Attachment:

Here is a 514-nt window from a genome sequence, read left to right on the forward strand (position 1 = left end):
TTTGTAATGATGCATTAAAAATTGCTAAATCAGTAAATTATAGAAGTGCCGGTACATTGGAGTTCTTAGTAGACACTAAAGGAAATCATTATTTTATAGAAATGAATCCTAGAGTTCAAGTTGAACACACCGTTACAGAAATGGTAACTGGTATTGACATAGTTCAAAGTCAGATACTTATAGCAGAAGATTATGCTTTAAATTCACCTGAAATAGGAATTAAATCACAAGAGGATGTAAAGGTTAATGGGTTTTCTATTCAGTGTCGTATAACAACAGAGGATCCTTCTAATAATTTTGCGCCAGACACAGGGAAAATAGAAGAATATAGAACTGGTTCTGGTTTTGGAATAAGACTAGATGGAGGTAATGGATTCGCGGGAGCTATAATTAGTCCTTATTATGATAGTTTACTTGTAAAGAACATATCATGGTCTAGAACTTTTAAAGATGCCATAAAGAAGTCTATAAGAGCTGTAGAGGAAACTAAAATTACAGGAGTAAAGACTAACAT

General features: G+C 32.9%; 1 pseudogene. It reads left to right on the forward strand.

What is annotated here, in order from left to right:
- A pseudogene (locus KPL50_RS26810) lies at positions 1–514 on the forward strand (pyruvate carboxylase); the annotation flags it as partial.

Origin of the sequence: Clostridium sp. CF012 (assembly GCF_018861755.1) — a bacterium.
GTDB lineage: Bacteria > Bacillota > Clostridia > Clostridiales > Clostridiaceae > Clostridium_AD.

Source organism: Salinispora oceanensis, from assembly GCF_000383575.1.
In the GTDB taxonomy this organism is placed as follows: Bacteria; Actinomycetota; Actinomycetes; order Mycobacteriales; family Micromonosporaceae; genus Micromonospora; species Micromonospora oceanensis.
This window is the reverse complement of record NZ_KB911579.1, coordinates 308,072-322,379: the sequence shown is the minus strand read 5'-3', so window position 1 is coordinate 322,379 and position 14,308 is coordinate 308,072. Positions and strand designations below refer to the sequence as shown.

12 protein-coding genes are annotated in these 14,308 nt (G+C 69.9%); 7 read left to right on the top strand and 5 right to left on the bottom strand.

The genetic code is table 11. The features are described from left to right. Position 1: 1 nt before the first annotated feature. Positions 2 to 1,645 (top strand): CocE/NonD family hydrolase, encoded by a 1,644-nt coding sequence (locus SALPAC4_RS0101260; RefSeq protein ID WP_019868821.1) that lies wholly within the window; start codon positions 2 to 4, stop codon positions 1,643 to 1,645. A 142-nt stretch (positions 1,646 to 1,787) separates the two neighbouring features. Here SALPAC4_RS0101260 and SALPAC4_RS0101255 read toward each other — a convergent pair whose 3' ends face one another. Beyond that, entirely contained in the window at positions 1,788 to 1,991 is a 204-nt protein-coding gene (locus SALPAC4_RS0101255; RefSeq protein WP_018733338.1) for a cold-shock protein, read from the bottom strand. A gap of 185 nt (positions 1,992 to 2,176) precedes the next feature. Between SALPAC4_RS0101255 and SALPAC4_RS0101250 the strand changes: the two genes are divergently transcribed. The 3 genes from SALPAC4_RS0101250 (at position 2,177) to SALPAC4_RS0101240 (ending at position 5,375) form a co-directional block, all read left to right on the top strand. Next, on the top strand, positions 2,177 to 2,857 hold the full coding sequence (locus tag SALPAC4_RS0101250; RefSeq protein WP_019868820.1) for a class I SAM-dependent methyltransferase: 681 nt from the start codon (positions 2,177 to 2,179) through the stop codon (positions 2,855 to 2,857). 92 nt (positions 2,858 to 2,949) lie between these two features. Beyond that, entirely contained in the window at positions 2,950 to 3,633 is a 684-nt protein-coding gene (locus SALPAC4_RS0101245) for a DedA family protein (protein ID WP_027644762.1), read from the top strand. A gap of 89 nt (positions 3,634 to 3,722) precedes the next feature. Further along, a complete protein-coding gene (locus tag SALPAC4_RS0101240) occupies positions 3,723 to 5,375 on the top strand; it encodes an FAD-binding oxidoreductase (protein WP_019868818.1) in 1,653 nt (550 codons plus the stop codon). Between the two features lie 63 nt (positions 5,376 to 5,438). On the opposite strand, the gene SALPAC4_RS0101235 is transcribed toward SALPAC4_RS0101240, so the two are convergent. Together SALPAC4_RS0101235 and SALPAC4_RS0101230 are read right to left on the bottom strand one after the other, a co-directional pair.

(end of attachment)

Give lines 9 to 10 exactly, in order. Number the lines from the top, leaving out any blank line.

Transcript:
In the GTDB taxonomy this organism is placed as follows: Bacteria; Actinomycetota; Actinomycetes; order Mycobacteriales; family Micromonosporaceae; genus Micromonospora; species Micromonospora oceanensis.
This window is the reverse complement of record NZ_KB911579.1, coordinates 308,072-322,379: the sequence shown is the minus strand read 5'-3', so window position 1 is coordinate 322,379 and position 14,308 is coordinate 308,072. Positions and strand designations below refer to the sequence as shown.